TAIPEI (Taiwan News) — The Ministry of the Interior (MOI) on Saturday (April 21) launched an online contest to select a new design for Taiwan’s national ID card, and the clear winner so far is a relatively plain, white look.
In February, the MOI announced that it would hold a “Identity Document Redesign” vote and because there were no requirements such as including the country’s flag and name of country, a wide spectrum of creative designs have been submitted. Since online voting started on April 21, the hands down winner is a no frills, white design titled “Local Residents of the Island” which uses the name “Taiwan” instead of “ROC” and no flag is visible.
The current national ID card design has been in use for 13 years. After the MOI announced in February that it was starting a design competition, it received 1,000 submissions.
At the time of publication, the five designs with the most votes so far are “Local Residents of the Island” (嶼民在地) with 55,059 votes, “Spell Out Taiwan” (拼出台灣) with 23,991 votes, “Formosan Sika Deer, Leopard Cat, Peony” (梅花鹿。石虎。牡丹花) with 21,203 votes, “National identity Card of the Republic of China” (中華民國國民身分證) with 18,067 votes, and “Colorful national Flower” with 6,901 votes.
Many Taiwanese netizens reacted angrily toward the contest and the first place design:
“Taiwan is just a place name, not the name of a country.”
“Why do you have to waste money all the time?”
“An unfair ID card, and no matter what the design is, it’s a waste of time.”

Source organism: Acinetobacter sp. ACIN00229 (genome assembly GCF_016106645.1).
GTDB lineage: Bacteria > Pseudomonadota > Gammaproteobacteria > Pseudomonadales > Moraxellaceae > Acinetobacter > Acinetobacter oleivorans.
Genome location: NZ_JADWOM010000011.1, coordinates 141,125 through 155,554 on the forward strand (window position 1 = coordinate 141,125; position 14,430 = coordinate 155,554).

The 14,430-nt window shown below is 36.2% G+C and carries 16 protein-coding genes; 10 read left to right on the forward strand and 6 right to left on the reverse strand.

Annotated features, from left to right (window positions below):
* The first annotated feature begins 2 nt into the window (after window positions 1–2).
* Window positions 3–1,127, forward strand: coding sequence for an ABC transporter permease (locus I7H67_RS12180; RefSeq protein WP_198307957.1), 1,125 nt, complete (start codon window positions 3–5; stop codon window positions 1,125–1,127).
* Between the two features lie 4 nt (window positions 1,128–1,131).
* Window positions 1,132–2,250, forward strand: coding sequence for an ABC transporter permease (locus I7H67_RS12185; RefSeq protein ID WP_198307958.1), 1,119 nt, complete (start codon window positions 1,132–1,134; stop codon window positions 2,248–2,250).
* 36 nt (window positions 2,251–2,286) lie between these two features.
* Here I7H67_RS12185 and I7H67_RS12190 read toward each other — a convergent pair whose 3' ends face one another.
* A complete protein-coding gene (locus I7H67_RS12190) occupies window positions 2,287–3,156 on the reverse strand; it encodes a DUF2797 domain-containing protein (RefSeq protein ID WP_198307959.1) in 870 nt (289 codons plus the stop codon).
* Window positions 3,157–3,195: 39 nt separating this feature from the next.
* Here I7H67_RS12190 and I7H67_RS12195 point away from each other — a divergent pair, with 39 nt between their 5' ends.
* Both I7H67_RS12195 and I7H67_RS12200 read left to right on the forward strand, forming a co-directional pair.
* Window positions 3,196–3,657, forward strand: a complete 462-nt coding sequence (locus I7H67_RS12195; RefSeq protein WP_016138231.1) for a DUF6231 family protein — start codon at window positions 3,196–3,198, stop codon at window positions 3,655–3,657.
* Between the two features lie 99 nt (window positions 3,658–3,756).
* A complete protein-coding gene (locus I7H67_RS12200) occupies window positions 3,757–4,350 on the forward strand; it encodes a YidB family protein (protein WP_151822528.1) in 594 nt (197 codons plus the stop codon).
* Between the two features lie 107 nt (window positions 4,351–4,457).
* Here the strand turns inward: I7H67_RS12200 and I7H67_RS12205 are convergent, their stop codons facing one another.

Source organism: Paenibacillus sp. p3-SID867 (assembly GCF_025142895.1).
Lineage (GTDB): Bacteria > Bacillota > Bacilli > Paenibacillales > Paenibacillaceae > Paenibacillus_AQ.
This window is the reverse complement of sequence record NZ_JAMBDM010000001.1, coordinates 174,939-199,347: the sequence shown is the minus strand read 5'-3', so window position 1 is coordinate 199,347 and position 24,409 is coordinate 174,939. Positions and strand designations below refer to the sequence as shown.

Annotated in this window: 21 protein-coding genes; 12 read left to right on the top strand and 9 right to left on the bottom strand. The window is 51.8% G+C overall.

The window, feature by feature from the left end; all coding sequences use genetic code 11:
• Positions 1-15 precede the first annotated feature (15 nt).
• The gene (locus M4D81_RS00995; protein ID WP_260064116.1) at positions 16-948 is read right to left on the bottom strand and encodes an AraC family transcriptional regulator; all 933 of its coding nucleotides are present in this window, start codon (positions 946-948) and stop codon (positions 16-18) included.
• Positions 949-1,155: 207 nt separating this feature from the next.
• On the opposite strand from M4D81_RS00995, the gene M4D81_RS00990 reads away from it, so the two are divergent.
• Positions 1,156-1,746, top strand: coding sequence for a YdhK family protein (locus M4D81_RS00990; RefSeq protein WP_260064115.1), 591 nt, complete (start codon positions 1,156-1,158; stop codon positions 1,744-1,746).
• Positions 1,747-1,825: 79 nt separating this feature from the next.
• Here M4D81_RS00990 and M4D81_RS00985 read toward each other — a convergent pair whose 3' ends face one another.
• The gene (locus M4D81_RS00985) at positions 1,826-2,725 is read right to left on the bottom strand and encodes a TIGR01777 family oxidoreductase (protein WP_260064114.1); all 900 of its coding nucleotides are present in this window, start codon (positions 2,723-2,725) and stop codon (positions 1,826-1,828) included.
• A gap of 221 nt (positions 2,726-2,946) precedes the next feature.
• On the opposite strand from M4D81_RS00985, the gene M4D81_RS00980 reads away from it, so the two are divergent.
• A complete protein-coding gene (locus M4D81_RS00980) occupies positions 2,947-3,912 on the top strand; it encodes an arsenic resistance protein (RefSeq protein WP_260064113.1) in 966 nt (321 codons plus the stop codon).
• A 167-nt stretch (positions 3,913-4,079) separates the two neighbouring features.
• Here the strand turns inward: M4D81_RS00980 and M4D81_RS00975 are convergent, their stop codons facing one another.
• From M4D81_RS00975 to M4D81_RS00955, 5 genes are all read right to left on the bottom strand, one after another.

“Courageous point, amend the constitution to change the name of the country.”
Others were less offended by the new designs:
“The country on the other side of the Strait (China) doesn’t have a flag on its ID card either.”
“Finally there’s a Taiwanese ID card, I’m moved.”
“This is the actual situation, the design is telling the truth.”
In response to the criticism, the MOI said that the nation’s flag, name, national features and culture are all important symbols of national recognition. The card designers can incorporate these elements into their design, but their thinking and creative ideas will be respected. These new designs will be taken into consideration when the new cards are formulated, but the ministry said it reserves the right the make the decision on the final version.
The last time the national ID card was changed was in 2005 and the new design will represent the seventh generation of the card. The MOI said that the new card will include a laser engraved photo to prevent forgery, and to cut costs, it may be black and white or citizens will be charged an additional fee, which would reduce the cost to produce the ID cards from NT$8 billion (US$269 million) to NT$3 billion, reported ETtoday.
The online vote started on April 21 and will run until May 11 on the Identity Redesign website.
Source: Taiwan News